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Living Well : Nutrition

All About Milk, Yogurt, and Cheese

Dairy products are your body's best source of calcium. They're also good sources of protein and carbohydrates

WHY WE NEED DAIRY

Foods from the milk group are good sources of vitamins A and D, both important for your skin, bones, and teeth. Unfortunately, most Americans do not drink enough milk and eat milk products every day.

Milk and milk products are the best sources of calcium, which is necessary to build strong bones. If your body does not have enough calcium, your bones can get weaker. Calcium is also important to make blood, nerves, and muscles work properly. Postmenopausal women are at special risk for not having enough calcium.

Milk, yogurt, and cheese are also good sources of protein and carbohydrates. Cheese has a lot of protein. Milk and yogurt provide more carbohydrates than protein per serving.

Milk and milk products can help you lose weight. People who eat a low-calorie diet with more milk products were shown to lose more weight than people who do not.

HOW MUCH MILK DO I NEED?

Adults are recommended to have 3 cups a day of milk or milk products. One cup of milk is equal to:

  • 8 oz of yogurt
  • 1½ oz of cheese like cheddar or mozzarella
  • 2 oz of processed cheese (about 3 slices)

Milk-based desserts, like ice cream and puddings, also count towards the milk group. For example, 1½ cups of ice cream (about 3 scoops) count as one cup of milk.

Servings of milk are not the same as the serving sizes listed in the Nutrition Facts: 8 oz of yogurt is one serving of milk; but most single-serving yogurts are only 6 oz (3/4 cup)

WHAT CAN I DO IF I CAN'T DRINK MILK?

It’s important to get enough calcium in your diet. If you are lactose intolerant, you can try lactose-free alternatives or take lactase enzyme products.

If you are a vegan or do not eat or drink milk products for other reasons, soy products can be a good source of calcium. Juices, cereals, and rice or almond drinks with added calcium can also be helpful.

WATCH OUT FOR FAT AND CALORIES IN THE MILK GROUP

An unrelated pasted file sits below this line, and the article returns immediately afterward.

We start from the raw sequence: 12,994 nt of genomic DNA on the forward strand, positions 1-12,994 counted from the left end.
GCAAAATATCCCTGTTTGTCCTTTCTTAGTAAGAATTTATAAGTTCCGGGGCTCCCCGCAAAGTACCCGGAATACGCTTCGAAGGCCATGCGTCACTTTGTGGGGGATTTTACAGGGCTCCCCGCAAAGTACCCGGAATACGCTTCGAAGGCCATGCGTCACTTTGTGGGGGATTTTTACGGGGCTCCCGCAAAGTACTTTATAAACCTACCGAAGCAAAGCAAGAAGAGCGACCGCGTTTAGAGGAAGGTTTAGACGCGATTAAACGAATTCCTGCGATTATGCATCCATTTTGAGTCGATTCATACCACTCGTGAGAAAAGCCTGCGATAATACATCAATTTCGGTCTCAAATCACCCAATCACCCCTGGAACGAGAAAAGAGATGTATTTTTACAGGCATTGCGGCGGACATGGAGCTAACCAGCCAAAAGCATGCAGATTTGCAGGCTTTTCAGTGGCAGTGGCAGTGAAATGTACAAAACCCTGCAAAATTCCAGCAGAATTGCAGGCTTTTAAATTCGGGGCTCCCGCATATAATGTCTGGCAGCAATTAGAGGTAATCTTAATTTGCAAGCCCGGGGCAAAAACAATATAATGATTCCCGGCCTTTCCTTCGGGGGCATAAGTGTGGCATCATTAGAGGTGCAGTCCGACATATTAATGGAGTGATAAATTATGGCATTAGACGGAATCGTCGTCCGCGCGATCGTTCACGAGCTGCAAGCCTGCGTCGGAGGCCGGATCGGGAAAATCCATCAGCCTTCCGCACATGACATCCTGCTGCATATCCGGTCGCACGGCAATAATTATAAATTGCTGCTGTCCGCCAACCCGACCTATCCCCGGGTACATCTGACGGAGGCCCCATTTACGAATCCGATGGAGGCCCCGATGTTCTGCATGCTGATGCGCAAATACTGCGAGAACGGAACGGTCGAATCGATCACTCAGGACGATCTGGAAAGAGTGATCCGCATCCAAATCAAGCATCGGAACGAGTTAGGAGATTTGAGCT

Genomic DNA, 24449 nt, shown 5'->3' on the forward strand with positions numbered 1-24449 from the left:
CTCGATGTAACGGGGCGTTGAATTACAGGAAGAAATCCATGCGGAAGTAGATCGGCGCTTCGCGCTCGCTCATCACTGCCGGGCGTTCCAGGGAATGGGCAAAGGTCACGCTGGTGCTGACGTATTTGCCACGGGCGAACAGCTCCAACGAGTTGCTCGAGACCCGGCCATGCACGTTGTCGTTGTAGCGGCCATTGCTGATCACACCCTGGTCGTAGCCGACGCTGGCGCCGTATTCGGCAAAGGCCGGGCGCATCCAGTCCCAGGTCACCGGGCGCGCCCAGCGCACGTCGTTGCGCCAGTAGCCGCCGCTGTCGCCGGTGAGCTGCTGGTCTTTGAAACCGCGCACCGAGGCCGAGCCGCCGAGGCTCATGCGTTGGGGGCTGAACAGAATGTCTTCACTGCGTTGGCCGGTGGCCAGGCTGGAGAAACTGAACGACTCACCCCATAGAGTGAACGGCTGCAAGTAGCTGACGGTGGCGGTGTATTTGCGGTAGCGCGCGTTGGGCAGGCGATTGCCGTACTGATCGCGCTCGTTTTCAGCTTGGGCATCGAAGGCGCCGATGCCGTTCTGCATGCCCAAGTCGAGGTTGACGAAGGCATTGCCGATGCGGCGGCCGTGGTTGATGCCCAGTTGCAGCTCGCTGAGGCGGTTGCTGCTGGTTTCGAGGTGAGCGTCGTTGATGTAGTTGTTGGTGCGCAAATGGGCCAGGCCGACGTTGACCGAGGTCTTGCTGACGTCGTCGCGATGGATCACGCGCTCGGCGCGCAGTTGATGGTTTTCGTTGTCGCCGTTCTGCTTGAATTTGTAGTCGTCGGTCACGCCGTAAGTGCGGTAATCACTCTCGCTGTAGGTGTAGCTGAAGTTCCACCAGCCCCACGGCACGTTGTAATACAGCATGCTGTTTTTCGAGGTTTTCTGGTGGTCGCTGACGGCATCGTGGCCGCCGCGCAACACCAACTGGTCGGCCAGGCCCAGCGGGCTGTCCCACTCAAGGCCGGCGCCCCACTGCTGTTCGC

Most products from the milk group come from animal sources. Because of this, milk and milk products can have a lot of fat, cholesterol, and calories.

The fat content and calories in each serving of dairy can vary greatly. Let’s look at 3 foods that offer one serving of dairy:

  • One cup of skim milk (8 fluid ounces) has 86 total calories and less than one gram of fat
  • One cup of whole milk has 150 calories and 8 grams of fat
  • 1½ cups of ice cream has at least 400 to 600 calories. Half of these calories may be from fat. Plus, ice cream has a lot of added sugar

Skim milk can get you the same nutrients with way fewer calories and fat than whole milk. And it’s probably a far better choice than ice cream to get your calcium!

As you see here, you can have all of the benefits of the milk group with less fat. The recommended way to get your servings of dairy is with fat-free or low-fat milk, cheeses, and yogurt. A small amount of ice cream can be a reasonable dessert, but it’s probably not a good way to meet your dairy needs!

WHAT ARE PROBIOTICS IN DAIRY?

Probiotics are "good" bacteria. They are sometimes added to yogurts and other dairy products. Probiotics can help regulate the bowels.

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INDICATION

Qsymia® should be used together with a reduced-calorie diet and increased physical activity for chronic weight management in adults with an initial body mass index (BMI) of:

  • 30 kg/m2 or greater (obese) or
  • 27 kg/m2 or greater (overweight) in the presence of at least one weight-related medical condition such as high blood pressure, type 2 diabetes, or high cholesterol

Limitations of Use:

  • It is not known if Qsymia changes your risk of heart problems or stroke or of death due to heart problems or stroke
  • It is not known if Qsymia is safe and effective when taken with other prescription, over-the-counter, or herbal weight loss products

It is not known if Qsymia is safe and effective in children under 18 years old

IMPORTANT SAFETY INFORMATION

Do not take Qsymia if you are pregnant, planning to become pregnant, or become pregnant during Qsymia treatment; have glaucoma; have thyroid problems (hyperthyroidism); are taking certain medicines called monoamine oxidase inhibitors (MAOIs) or have taken MAOIs in the past 14 days; are allergic to topiramate, sympathomimetic amines such as phentermine, or any of the ingredients in Qsymia. See the end of the Medication Guide for a complete list of ingredients in Qsymia.

Qsymia can cause serious side effects, including:

Birth defects (cleft lip/cleft palate). If you take Qsymia during pregnancy, your baby has a higher risk for birth defects called cleft lip and cleft palate. These defects can begin early in pregnancy, even before you know you are pregnant. Women who are pregnant must not take Qsymia. Women who can become pregnant should have a negative pregnancy test before taking Qsymia and every month while taking Qsymia and use effective birth control (contraception) consistently while taking Qsymia. Talk to your healthcare provider about how to prevent pregnancy. If you become pregnant while taking Qsymia, stop taking Qsymia immediately, and tell your healthcare provider right away. Healthcare providers and patients should report all cases of pregnancy to FDA MedWatch at 1-800-FDA-1088, and the Qsymia Pregnancy Surveillance Program at 1-888-998-4887.